Follow these 10 golden rules, and you will be well on the way to delivering an effective email marketing programme. And, if you need any help, contact us.

 
 

10 golden rules for effective email marketing

Email marketing, when done well, can be a very cost-effective way of reaching your target audience. It can help you to build and maintain good relationships with prospective customers, existing clients and referrers, and spread the word about your products and services.

Here, are our 10 top tips for making your email marketing campaigns more effective – including a list of words and phrases to avoid if you want to stay out of the spam box.

1. Have a purpose - the key to a successful email marketing campaign is getting your aims and objectives right from the start. You need to decide the purpose of your campaign whether that’s to find new customers, get additional business from existing customers or to build relationships with clients and prospects.

2. Get your mailing list together – once you know your objective you can start pulling together a well-targeted and qualified mailing list – and remember that quality is far more important than quantity. As your email campaign moves forward, keep an eye on building your list. Even if it is just a case of making sure when you meet someone in your target group, to ask them if they're happy to receive your e-newsletter and remember to add them to your database.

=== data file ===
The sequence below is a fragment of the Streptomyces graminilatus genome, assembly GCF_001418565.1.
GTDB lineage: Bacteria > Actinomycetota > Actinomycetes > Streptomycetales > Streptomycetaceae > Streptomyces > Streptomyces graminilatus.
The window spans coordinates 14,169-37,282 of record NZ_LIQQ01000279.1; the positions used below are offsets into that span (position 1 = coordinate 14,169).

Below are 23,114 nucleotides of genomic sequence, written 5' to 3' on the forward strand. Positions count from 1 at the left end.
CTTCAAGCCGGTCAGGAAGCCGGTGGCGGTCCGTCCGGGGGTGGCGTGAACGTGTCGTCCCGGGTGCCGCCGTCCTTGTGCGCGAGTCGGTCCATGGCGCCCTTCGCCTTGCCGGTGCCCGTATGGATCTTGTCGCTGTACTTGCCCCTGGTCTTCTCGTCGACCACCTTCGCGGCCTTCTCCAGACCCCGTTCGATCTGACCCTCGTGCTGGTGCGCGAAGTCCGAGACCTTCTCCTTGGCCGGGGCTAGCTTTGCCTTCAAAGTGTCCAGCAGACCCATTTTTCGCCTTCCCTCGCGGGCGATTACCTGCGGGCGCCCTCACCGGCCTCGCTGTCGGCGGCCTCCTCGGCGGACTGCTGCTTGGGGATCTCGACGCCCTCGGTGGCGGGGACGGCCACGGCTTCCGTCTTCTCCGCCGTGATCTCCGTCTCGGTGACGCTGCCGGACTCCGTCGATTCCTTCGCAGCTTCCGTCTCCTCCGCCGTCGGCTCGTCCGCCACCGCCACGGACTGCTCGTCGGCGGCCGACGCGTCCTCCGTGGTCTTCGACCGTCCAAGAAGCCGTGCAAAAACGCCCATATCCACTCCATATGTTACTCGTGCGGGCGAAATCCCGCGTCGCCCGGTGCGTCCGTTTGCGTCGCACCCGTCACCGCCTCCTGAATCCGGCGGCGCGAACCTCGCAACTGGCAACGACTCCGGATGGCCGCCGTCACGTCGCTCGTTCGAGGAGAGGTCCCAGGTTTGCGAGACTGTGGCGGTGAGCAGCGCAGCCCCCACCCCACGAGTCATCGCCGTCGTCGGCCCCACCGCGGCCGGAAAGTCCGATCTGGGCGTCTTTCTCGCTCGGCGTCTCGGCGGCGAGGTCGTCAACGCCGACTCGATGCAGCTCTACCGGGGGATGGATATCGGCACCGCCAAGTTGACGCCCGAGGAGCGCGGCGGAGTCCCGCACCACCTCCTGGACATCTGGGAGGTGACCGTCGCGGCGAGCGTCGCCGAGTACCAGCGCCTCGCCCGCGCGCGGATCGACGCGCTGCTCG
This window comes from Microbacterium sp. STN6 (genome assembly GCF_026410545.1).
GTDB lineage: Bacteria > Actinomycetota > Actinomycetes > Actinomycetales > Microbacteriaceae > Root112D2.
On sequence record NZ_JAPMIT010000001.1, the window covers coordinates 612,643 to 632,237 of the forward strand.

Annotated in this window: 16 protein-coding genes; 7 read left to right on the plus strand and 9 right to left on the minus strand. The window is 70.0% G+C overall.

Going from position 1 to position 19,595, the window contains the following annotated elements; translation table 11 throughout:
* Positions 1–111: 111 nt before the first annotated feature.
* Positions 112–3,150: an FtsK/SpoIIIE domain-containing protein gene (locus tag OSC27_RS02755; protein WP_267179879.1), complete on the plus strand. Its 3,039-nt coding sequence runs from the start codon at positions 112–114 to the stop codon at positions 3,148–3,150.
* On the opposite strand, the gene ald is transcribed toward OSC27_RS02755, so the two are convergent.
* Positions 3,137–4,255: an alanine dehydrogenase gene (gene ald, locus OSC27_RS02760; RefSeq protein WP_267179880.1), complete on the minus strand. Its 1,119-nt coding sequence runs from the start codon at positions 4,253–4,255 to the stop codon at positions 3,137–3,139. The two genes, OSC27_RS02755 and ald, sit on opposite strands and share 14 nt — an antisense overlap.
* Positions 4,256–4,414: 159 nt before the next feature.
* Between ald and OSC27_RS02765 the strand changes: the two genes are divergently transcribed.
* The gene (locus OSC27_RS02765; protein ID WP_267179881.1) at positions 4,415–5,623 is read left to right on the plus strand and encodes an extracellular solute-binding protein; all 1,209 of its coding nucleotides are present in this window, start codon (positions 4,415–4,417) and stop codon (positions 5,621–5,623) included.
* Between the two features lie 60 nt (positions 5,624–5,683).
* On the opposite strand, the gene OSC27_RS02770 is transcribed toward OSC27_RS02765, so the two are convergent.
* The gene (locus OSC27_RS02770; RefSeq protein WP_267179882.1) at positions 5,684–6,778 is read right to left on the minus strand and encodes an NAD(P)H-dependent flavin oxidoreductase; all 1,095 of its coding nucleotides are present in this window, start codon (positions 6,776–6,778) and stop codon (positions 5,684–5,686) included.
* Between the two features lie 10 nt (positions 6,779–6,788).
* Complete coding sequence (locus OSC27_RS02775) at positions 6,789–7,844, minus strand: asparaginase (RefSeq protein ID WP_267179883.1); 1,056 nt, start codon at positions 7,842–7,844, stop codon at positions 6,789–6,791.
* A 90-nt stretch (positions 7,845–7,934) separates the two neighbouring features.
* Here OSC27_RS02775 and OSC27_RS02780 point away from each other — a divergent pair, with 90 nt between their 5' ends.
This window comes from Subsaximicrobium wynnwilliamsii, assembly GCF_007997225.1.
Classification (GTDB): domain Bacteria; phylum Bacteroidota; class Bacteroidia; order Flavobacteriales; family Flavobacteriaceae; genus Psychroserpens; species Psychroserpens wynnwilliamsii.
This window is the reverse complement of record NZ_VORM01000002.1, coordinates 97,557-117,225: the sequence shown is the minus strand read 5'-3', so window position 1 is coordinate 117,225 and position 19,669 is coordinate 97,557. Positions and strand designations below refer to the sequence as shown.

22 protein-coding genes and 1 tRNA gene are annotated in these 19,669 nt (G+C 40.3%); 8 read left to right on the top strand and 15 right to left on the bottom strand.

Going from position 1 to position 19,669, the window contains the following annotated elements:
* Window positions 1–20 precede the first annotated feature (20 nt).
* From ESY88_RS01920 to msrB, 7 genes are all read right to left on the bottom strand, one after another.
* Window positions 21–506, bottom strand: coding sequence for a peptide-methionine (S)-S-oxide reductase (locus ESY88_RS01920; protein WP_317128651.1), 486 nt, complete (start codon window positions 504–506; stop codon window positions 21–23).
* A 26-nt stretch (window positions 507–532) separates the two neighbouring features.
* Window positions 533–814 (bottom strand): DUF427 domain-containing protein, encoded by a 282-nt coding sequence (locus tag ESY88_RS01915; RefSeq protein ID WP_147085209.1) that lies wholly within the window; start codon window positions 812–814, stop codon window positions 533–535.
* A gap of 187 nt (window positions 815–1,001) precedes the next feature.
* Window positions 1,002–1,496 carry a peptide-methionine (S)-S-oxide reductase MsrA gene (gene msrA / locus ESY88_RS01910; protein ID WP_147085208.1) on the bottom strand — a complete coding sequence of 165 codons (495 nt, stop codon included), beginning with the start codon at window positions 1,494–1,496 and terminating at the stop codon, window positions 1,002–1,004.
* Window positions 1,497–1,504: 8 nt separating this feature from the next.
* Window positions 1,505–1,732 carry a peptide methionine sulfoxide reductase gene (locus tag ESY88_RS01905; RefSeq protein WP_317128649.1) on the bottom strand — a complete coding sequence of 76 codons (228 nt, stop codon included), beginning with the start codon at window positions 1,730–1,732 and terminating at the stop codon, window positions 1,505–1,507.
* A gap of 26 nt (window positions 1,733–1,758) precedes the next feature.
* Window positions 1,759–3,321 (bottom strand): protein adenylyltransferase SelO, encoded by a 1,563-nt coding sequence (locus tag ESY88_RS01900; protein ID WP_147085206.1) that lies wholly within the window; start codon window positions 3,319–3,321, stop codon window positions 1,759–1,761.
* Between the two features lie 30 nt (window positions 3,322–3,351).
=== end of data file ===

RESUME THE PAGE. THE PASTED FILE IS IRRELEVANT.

3. Decide what software to use – you can use your email system such as Outlook but it has its limitations. As an alternative, you could choose to use an email marketing software package, which would enable you to send out emails and e-newsletters laid out like web pages, containing graphics. These make it easier to deal with unsubscribers and obtain useful statistics to help you measure the success of your campaigns. This software is usually either paid for on a monthly or annual subscription basis, or with a fee per message sent, or a combination of both. Some are hosted micro-sites in themselves, which can provide additional inbound links to your own website and help with Google rankings.

4. Content is king – great content is essential. Remember (particularly with B2B marketing) you are not so much trying to sell your services/product directly, but more to engage with your audience and to develop your position as an expert in your field.  If people have confidence in you and believe you can meet their needs, they will buy from you. Try to keep the content short and easy to scan. Most recipients aren't going to read the full text of your email. They're going to scan it for key points that they may be interested in. Keep your text short (very small paragraphs or bullets) and use font bolding and additional colours to highlight words or phrases that you know will be important to your readers.

5. Include obvious links - the main purpose of your email is to drive traffic to your website. Without driving clicks to your website, recipients can't convert to sign-ups or customers. The key to accomplishing this is, quite simple; capitalize on every moment where a reader may feel compelled to click. Include lots of links and make sure that your links look like links. Using strong calls to action and even authoritative "click here" messaging will also help you.